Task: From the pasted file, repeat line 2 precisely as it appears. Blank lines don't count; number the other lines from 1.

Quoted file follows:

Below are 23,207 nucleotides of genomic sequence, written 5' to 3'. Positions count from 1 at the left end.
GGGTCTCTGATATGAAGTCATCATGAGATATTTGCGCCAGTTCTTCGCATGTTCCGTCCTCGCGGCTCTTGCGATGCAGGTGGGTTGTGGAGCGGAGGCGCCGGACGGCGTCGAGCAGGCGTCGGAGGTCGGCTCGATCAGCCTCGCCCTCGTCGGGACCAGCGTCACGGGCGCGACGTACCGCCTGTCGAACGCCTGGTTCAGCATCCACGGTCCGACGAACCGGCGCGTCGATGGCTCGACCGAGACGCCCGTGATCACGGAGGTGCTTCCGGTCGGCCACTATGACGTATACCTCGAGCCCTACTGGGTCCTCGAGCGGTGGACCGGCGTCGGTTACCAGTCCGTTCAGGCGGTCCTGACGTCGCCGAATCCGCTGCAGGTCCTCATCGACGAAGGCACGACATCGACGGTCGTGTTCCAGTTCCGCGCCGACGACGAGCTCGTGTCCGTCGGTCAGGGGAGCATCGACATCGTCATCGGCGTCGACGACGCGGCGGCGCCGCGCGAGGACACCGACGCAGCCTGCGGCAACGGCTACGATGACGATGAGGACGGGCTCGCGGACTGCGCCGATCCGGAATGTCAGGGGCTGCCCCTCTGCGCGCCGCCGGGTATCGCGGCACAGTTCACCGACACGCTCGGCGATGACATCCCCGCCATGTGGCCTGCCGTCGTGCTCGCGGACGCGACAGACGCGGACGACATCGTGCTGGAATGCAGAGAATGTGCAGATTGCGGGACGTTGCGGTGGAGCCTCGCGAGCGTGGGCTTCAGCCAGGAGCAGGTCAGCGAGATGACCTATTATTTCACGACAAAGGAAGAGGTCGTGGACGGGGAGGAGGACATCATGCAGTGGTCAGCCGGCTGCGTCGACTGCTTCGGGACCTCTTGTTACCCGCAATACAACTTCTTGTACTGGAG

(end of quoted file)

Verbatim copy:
GGGTCTCTGATATGAAGTCATCATGAGATATTTGCGCCAGTTCTTCGCATGTTCCGTCCTCGCGGCTCTTGCGATGCAGGTGGGTTGTGGAGCGGAGGCGCCGGACGGCGTCGAGCAGGCGTCGGAGGTCGGCTCGATCAGCCTCGCCCTCGTCGGGACCAGCGTCACGGGCGCGACGTACCGCCTGTCGAACGCCTGGTTCAGCATCCACGGTCCGACGAACCGGCGCGTCGATGGCTCGACCGAGACGCCCGTGATCACGGAGGTGCTTCCGGTCGGCCACTATGACGTATACCTCGAGCCCTACTGGGTCCTCGAGCGGTGGACCGGCGTCGGTTACCAGTCCGTTCAGGCGGTCCTGACGTCGCCGAATCCGCTGCAGGTCCTCATCGACGAAGGCACGACATCGACGGTCGTGTTCCAGTTCCGCGCCGACGACGAGCTCGTGTCCGTCGGTCAGGGGAGCATCGACATCGTCATCGGCGTCGACGACGCGGCGGCGCCGCGCGAGGACACCGACGCAGCCTGCGGCAACGGCTACGATGACGATGAGGACGGGCTCGCGGACTGCGCCGATCCGGAATGTCAGGGGCTGCCCCTCTGCGCGCCGCCGGGTATCGCGGCACAGTTCACCGACACGCTCGGCGATGACATCCCCGCCATGTGGCCTGCCGTCGTGCTCGCGGACGCGACAGACGCGGACGACATCGTGCTGGAATGCAGAGAATGTGCAGATTGCGGGACGTTGCGGTGGAGCCTCGCGAGCGTGGGCTTCAGCCAGGAGCAGGTCAGCGAGATGACCTATTATTTCACGACAAAGGAAGAGGTCGTGGACGGGGAGGAGGACATCATGCAGTGGTCAGCCGGCTGCGTCGACTGCTTCGGGACCTCTTGTTACCCGCAATACAACTTCTTGTACTGGAG